A bracket 80 is mounted on the nut 70 and has a pin 82 extending perpendicularly to the axis of rotation of the rod 58. A crowned roller 84 is journaled on the pin 82 and provides a pulley around which the belt 24 is looped. A loop 59 of the belt is disposed in the frame 60. A tab 88 is punched out of the ear end 64 of the frame 60 and provides a belt guide on which the belt 24 rides. The rear end of the belt is clamped by screws 157 or a clamp plate onto the back Panel 16. The opposite end of the belt is clamped by the clamp plate 74 which also clamps the rear bearing for the rod 58.

The shaft is preferably rotated by an electric screwdriver 90 of conventional design. The screwdriver has a shank 92 which fits into a hex-shaped fluted or other nonsymmetrical hole in the forward end of the ouputting 76. The screwdriver 90 is attached and plugged into its charger unit 94 which is connected to the bottom of the table 26. A strap 96 having a Velcro strip holds the body of the screwdriver 90 in place. There is sufficient friction between the body of the screwdriver 90 and the strap and also sufficient restraint (there being substantially no axial force on the screwdriver) by virtue of the connectors by which the handle 90 plugs into the charger 94, so as to maintain the screwdriver in place under the table 26. The screwdriver charger may be plugged into a wall receptacle by means of a linecord and plug 100. The screwdriver has a switch whereby it may be started, rotated in clockwise or counterclockwise directions, and stopped. Rotation of the screwdriver moves the nut and the pulley 84 thereby increasing or decreasing the size of the loop 59 in the frame 60, as shown in FIG. 8 and the loop is lengthened. The rear end of the table is tilted upwardly and when the loop is shortened the rear end tilts downwardly thereby readily enabling the inclination of the table 26 to be adjusted. The computer and display 28 and 30 cannot fall off the table because they are stopped by the back panel 36 and the panels 54 (see FIG. 1).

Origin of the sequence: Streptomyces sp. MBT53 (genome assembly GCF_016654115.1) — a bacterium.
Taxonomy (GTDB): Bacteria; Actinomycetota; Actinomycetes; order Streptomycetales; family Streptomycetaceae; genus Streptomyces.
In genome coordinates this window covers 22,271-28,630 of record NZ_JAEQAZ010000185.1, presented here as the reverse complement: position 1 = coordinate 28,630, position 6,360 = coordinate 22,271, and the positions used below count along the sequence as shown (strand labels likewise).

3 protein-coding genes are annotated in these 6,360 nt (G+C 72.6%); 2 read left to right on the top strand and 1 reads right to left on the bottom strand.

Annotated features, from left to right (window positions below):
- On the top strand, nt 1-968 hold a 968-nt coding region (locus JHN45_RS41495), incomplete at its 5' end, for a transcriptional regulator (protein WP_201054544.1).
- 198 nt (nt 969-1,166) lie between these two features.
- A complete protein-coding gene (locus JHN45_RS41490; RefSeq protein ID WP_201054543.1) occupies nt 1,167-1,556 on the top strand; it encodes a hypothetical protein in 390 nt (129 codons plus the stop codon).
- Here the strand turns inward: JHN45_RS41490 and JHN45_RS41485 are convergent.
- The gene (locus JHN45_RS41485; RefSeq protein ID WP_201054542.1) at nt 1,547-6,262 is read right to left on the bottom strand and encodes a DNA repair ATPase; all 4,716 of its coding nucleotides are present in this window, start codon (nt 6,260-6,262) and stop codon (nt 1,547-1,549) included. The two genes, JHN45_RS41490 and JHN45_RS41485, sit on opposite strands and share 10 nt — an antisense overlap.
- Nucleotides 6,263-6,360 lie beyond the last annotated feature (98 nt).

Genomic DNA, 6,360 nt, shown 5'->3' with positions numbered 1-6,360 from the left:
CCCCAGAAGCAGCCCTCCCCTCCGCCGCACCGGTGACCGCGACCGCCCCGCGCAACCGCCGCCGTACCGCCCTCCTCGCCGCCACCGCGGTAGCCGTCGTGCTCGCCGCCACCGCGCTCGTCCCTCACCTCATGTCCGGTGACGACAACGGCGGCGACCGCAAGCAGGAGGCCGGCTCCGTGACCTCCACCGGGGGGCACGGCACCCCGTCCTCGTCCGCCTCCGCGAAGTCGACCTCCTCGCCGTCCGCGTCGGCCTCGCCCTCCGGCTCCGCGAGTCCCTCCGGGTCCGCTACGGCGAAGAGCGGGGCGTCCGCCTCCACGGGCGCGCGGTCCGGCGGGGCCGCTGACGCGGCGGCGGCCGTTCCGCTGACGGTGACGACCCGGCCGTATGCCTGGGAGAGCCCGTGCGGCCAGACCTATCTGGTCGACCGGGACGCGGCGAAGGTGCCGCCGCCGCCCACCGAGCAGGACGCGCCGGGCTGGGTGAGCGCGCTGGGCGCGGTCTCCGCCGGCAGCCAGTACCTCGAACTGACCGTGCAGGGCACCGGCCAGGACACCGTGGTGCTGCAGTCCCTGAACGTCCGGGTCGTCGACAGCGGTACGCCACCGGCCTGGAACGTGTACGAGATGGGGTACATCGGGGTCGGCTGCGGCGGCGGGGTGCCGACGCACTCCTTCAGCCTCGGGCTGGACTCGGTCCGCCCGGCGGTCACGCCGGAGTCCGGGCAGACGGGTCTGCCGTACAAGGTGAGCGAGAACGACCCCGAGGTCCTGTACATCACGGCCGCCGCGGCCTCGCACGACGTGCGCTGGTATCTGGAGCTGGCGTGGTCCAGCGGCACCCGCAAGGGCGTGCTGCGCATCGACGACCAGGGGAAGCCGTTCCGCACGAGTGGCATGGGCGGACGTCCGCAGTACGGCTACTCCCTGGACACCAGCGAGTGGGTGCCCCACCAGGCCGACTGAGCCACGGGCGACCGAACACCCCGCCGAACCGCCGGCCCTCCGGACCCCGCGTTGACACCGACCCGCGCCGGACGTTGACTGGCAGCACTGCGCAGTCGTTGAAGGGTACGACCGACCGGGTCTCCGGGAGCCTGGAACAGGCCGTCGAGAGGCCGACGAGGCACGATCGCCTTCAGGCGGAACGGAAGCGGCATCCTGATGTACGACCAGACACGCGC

Instead of an electric screwdriver, another motor, such as a DC motor with a gearbox may be used to rotate the screw 58 and adjust the length of the loop of the belt, thereby changing the inclination of the table 26. In the event that it is desired to reduce the cost of the station, a crank 102 mounted o a bracket 104 attached to the table has a hex, fluted or otherwise nonsymmetrical end which enters into the coupling 76 and may be used to manually turn the screw 58 and adjusts the inclination of the table 26.

FIG. 1 shows the shelf assembly 110 for the keyboard 112 and possibly also a mouse (not shown) which is connected to the computer 28. The shelf assembly has a panel 114 which extends laterally across the front of the table 26 and between the leg members 12 an 14. Extending laterally across the forward edge of the shelf 114 is a bar covered by soft (e.g., foam or fabric) material which provides a rest 116 for the arm or wrist of the user. The user may stand or be seated in front of the workstation. Ergonomic considerations require the rest to be at a certain height and elevation, at a certain distance from the keyboard 112 and at a certain inclination in order to reduce strain on the arm, wrist and fingers of the user. All such adjustments are readily made in the shelf assembly 110.